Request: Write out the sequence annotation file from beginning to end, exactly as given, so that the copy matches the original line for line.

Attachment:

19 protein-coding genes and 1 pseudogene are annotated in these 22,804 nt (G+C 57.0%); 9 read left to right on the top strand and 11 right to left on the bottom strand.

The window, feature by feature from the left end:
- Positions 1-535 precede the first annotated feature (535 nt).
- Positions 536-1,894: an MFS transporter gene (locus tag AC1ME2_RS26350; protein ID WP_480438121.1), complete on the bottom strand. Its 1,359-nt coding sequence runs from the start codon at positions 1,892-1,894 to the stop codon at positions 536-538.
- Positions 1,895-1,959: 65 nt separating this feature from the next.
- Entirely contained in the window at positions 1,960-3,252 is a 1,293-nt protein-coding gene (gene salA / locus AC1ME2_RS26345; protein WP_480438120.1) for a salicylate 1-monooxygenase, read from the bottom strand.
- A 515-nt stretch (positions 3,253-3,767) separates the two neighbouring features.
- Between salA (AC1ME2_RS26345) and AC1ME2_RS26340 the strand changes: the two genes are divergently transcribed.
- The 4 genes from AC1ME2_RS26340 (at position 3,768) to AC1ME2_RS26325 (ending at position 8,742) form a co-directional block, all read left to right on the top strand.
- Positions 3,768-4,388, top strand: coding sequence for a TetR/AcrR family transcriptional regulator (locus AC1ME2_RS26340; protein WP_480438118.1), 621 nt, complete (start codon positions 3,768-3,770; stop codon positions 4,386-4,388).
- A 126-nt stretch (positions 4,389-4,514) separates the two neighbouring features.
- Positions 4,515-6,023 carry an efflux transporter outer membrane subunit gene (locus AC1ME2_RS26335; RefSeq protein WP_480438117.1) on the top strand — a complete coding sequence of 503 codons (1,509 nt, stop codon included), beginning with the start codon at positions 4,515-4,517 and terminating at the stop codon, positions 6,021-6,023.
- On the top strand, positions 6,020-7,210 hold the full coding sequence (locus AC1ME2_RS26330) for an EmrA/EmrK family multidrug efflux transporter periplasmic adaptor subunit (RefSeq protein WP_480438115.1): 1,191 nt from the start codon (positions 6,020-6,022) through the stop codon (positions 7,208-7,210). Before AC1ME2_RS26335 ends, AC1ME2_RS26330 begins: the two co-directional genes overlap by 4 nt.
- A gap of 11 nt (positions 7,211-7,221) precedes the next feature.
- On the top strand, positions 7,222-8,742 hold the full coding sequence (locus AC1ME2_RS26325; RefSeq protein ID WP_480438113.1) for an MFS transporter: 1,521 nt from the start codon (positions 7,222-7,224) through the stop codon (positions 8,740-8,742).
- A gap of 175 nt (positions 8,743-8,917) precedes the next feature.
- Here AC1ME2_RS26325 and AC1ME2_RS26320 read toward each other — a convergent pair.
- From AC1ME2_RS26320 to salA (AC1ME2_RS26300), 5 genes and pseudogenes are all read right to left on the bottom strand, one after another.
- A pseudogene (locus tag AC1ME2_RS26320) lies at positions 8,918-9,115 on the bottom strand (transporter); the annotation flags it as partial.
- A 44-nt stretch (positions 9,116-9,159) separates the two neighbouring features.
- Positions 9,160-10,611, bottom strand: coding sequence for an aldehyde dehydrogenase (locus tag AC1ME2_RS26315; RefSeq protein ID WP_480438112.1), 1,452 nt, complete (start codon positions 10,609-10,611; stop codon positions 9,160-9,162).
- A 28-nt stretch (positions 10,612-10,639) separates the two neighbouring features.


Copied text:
19 protein-coding genes and 1 pseudogene are annotated in these 22,804 nt (G+C 57.0%); 9 read left to right on the top strand and 11 right to left on the bottom strand.

The window, feature by feature from the left end:
- Positions 1-535 precede the first annotated feature (535 nt).
- Positions 536-1,894: an MFS transporter gene (locus tag AC1ME2_RS26350; protein ID WP_480438121.1), complete on the bottom strand. Its 1,359-nt coding sequence runs from the start codon at positions 1,892-1,894 to the stop codon at positions 536-538.
- Positions 1,895-1,959: 65 nt separating this feature from the next.
- Entirely contained in the window at positions 1,960-3,252 is a 1,293-nt protein-coding gene (gene salA / locus AC1ME2_RS26345; protein WP_480438120.1) for a salicylate 1-monooxygenase, read from the bottom strand.
- A 515-nt stretch (positions 3,253-3,767) separates the two neighbouring features.
- Between salA (AC1ME2_RS26345) and AC1ME2_RS26340 the strand changes: the two genes are divergently transcribed.
- The 4 genes from AC1ME2_RS26340 (at position 3,768) to AC1ME2_RS26325 (ending at position 8,742) form a co-directional block, all read left to right on the top strand.
- Positions 3,768-4,388, top strand: coding sequence for a TetR/AcrR family transcriptional regulator (locus AC1ME2_RS26340; protein WP_480438118.1), 621 nt, complete (start codon positions 3,768-3,770; stop codon positions 4,386-4,388).
- A 126-nt stretch (positions 4,389-4,514) separates the two neighbouring features.
- Positions 4,515-6,023 carry an efflux transporter outer membrane subunit gene (locus AC1ME2_RS26335; RefSeq protein WP_480438117.1) on the top strand — a complete coding sequence of 503 codons (1,509 nt, stop codon included), beginning with the start codon at positions 4,515-4,517 and terminating at the stop codon, positions 6,021-6,023.
- On the top strand, positions 6,020-7,210 hold the full coding sequence (locus AC1ME2_RS26330) for an EmrA/EmrK family multidrug efflux transporter periplasmic adaptor subunit (RefSeq protein WP_480438115.1): 1,191 nt from the start codon (positions 6,020-6,022) through the stop codon (positions 7,208-7,210). Before AC1ME2_RS26335 ends, AC1ME2_RS26330 begins: the two co-directional genes overlap by 4 nt.
- A gap of 11 nt (positions 7,211-7,221) precedes the next feature.
- On the top strand, positions 7,222-8,742 hold the full coding sequence (locus AC1ME2_RS26325; RefSeq protein ID WP_480438113.1) for an MFS transporter: 1,521 nt from the start codon (positions 7,222-7,224) through the stop codon (positions 8,740-8,742).
- A gap of 175 nt (positions 8,743-8,917) precedes the next feature.
- Here AC1ME2_RS26325 and AC1ME2_RS26320 read toward each other — a convergent pair.
- From AC1ME2_RS26320 to salA (AC1ME2_RS26300), 5 genes and pseudogenes are all read right to left on the bottom strand, one after another.
- A pseudogene (locus tag AC1ME2_RS26320) lies at positions 8,918-9,115 on the bottom strand (transporter); the annotation flags it as partial.
- A 44-nt stretch (positions 9,116-9,159) separates the two neighbouring features.
- Positions 9,160-10,611, bottom strand: coding sequence for an aldehyde dehydrogenase (locus tag AC1ME2_RS26315; RefSeq protein ID WP_480438112.1), 1,452 nt, complete (start codon positions 10,609-10,611; stop codon positions 9,160-9,162).
- A 28-nt stretch (positions 10,612-10,639) separates the two neighbouring features.